We (Fontspring) have had a few foundries who have submitted updates to their EULAs recently, including the following language:
6.5 Large Volume Commercial Uses. Large Volume Commercial Uses include, but are not limited to, proper and authorized use of the Font Software in the creation of products, promotional campaigns and related materials; advertising campaigns and related materials; product packaging or printed materials that require or results in the creation of more than 250,000 reproductions; interior or exterior store signage for regional, national or international uses including billboards. Under such circumstances an additional license will be required.
I’m curious how other font designers read and react to this clause.
We’ve been very careful to avoid language like this in our own Fontspring Desktop EULA (which many foundries on our site distribute under), feeling that limits on the size of a company in this way are excessively complicated and cumbersome, especially when a larger company will typically license the fonts for more users and more money anyway.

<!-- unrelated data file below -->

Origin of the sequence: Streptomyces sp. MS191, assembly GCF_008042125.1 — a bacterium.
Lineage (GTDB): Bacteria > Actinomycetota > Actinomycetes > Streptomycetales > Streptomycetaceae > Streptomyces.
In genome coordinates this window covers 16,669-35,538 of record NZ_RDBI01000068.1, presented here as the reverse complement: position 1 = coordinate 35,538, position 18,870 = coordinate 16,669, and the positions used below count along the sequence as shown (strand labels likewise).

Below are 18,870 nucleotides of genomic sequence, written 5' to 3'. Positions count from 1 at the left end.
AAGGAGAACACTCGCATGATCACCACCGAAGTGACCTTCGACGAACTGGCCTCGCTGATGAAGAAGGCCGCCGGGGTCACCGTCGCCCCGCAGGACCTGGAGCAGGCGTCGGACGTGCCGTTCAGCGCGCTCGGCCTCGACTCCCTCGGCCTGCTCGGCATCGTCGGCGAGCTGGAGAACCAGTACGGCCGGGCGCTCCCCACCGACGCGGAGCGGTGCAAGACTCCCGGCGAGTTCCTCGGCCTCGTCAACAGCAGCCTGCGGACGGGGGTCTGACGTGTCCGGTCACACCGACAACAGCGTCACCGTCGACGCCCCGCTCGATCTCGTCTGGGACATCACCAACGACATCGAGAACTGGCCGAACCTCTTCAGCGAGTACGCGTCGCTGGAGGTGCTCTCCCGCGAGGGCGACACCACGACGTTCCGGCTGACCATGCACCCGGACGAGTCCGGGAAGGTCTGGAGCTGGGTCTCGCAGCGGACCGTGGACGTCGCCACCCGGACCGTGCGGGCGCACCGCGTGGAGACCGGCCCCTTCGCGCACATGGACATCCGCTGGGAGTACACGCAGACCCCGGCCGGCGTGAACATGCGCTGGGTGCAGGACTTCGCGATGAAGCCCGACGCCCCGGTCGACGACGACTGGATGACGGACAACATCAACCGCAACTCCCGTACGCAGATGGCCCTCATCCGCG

To us, it revolves around simplicity of implementation. Metrics like reproductions and impressions aren’t easily measurable. What happens if an image made using the font goes viral? How is a company supposed to keep track of the number of impressions on various social media outlets with reshares and reposts? Are the impressions/reproductions cumulative or aggregate?
If it was easy and straightforward to track the growth of a company, or the reach of product distribution channels, then we probably wouldn’t have a problem with this clause. But it’s definitely not. Keeping track of something like this would be essentially impossible, and we can see how even a small company could find themselves violating the license pretty quickly without even realizing it.
While we want to support the designer in all of our decisions, making sure they’re adequately and accurately compensated for their work, we want to make sure we’re not doing so at the expense of the customer and at the expense of the font licensing experience.